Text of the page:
4. I always shoot on shutter speed priority. I’ve had situations where my ISO is up to 800 (which I hate going that high–how high to you allow yourself to go?), my shutter speed is barely making the 1/100th mark, and my apeture is too large to focus everybody. Is my only other option photographing out of the shade and into the bright sun?
I have no problem shooting at 1000 ISO. My own personal opinion is that DSLR’s are made to go into high ISO now and can usually handle it. The real thing is this… You have every option, shade, sun, snow, whatever. It’s all in that M setting! You have to switch to Manuel so that you have complete control! I shoot a lot in AV mode when I’m in nice even good light but often my camera sets the shutter speed unreasonably low where I’d need a tri-pod. Chasing a baby with a tripod is just not going to happen so thats when I need Manuel to dial it in myself!

5. What resolution of JPEG do you take your photos in. You know like what size of pixels L M or S?
I only shoot in L Fine Jpeg. (I wouldn’t say that thats better than RAW! But it’s just what I do). If you are not in RAW you really must be in L JPEG. The S, M, L represents the number of pixels:
“L” = 15.10 megapixels (4752 x 3168)
“M” = 8.00 megapixels (3456 x 2304)
“S” = 3.70 megapixels (2352 x 1568)
How awful to get an amazing image and not have the pixel res to do what you want with it! Remember that Raw+LJ is another option if you want to transition over to Raw but it will take a lot of space on the memory card.

7. Do you book sessions year round, or do you take a break during the cold winter months?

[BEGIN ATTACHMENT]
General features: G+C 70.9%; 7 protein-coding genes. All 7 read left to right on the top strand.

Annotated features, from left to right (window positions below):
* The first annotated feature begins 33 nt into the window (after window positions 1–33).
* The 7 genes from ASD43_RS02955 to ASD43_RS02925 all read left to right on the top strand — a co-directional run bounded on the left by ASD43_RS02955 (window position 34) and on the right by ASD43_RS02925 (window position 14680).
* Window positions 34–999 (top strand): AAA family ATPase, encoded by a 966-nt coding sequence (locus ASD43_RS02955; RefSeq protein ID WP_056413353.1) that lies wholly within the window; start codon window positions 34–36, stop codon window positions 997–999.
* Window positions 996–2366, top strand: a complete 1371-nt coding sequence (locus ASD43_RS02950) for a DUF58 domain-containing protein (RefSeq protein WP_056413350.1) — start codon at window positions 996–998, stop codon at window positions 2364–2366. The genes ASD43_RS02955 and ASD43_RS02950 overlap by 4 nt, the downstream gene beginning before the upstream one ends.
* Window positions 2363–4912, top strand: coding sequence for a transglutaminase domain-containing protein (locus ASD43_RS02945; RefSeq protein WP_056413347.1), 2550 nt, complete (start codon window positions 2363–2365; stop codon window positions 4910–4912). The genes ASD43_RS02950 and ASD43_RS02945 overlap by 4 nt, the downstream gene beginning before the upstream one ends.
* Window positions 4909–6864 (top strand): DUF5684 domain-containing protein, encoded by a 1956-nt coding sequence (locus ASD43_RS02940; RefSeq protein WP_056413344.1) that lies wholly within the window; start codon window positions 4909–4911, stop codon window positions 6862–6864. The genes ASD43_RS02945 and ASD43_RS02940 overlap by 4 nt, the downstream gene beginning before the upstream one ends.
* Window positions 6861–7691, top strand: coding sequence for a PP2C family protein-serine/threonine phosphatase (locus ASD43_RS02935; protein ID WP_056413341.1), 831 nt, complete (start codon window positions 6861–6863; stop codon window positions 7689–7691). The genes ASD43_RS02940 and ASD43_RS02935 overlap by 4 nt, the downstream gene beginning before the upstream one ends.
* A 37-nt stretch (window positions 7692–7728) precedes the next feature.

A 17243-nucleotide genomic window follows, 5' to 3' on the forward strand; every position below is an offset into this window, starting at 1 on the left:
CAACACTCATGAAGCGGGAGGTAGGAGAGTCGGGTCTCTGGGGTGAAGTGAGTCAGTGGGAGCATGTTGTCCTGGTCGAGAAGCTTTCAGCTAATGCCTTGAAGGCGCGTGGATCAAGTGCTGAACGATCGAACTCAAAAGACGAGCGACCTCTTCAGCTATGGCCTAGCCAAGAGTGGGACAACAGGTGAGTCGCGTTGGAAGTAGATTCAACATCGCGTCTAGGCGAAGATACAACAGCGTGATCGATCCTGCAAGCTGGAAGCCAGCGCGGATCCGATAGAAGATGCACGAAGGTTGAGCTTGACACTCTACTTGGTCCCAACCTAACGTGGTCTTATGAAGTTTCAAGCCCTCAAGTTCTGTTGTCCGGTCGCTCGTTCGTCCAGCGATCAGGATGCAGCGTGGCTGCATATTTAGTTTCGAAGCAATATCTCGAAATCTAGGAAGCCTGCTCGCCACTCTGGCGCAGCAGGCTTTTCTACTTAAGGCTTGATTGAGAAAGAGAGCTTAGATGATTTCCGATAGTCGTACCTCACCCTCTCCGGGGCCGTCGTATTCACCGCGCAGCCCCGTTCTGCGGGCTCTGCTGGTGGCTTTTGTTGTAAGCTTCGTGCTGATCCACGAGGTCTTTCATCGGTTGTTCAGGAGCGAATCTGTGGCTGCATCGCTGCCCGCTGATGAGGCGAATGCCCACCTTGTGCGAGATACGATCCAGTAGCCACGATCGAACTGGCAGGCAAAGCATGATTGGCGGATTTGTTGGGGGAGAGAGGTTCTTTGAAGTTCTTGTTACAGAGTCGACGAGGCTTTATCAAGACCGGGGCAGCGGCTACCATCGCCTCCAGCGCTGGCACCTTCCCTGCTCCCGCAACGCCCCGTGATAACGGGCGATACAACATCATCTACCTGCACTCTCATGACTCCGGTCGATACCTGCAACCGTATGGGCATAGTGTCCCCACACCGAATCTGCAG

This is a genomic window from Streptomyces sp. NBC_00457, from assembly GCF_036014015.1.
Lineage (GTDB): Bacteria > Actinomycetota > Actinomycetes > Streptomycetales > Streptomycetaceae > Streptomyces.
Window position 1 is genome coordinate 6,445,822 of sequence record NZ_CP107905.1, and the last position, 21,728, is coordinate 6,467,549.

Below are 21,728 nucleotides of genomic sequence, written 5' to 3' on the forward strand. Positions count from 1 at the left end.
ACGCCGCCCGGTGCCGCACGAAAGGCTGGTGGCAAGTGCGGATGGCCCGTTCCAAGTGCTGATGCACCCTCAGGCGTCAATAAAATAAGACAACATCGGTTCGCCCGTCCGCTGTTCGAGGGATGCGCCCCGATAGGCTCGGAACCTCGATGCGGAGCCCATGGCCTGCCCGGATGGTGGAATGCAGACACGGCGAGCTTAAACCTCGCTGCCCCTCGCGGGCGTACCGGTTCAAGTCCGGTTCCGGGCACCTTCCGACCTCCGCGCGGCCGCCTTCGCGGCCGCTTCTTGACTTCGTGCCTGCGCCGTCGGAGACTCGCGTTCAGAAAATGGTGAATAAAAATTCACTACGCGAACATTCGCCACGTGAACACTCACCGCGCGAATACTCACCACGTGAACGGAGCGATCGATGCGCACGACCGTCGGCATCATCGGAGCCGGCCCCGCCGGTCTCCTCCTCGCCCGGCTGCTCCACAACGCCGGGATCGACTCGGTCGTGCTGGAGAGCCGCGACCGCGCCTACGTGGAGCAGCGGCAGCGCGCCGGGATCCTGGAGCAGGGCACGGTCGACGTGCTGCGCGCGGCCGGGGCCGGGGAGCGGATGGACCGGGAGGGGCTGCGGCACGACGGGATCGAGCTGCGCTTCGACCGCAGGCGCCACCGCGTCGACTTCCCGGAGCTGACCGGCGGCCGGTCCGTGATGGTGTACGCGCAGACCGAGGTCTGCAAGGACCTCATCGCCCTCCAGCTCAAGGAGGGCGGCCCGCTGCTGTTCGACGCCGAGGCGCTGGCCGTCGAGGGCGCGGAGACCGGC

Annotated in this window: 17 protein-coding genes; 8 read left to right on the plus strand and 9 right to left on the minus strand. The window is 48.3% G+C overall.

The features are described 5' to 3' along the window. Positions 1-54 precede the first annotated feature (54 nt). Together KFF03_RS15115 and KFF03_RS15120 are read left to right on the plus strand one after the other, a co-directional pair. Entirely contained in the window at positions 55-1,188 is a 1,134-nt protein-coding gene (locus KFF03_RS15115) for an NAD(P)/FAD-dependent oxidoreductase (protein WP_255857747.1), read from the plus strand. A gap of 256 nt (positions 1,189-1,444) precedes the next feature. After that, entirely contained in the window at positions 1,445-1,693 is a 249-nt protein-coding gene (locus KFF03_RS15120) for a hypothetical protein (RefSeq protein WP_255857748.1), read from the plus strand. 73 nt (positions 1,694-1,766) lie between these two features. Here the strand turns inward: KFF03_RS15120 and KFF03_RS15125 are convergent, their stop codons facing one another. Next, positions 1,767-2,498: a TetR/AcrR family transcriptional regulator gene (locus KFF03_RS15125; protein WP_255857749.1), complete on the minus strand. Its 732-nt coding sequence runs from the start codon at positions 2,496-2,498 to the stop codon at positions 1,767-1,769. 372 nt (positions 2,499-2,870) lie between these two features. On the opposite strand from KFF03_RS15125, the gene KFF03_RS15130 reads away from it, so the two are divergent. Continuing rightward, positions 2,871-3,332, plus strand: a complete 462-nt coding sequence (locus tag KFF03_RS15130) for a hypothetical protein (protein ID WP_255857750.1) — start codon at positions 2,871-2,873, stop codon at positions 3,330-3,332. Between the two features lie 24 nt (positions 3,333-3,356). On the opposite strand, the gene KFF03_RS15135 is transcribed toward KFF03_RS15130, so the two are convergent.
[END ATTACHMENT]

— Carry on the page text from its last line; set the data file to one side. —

I do book sessions year round. The cold weather may seem intimidating but if your clients are willing you should be too. And you can crate the cutest all bundled up images with beanies and scarves. If they want pictures that bad, and if you aren’t taking them, they’ll find someone else to do it. I’m not willing lose that business. The great thing about winter months is the sun is in that perfect place aka Golden Hour, longer during sunset and sunrise, giving you more opportunity to get those perfect shots. One thing to know about your camera is that condensation can build in it when you go from a cold setting to a warm setting quickly. To prevent this before you enter into your house, car or other warm setting, put your camera in a sealed plastic bag. Then when your camera has adjusted to the heat you can take it out. If condensation has build up in your camera or lens, remove your lens and let them both air dry before you use it again. If the cold just does not sound good to you, think of places indoor that can give you the look you are wanting. A Candy shop, restaurant with barstools, someone’s nice home, or maybe rent studio space. You don’t need much space at all to make something fabulous happen! Get creative and don’t let good clients go to waste!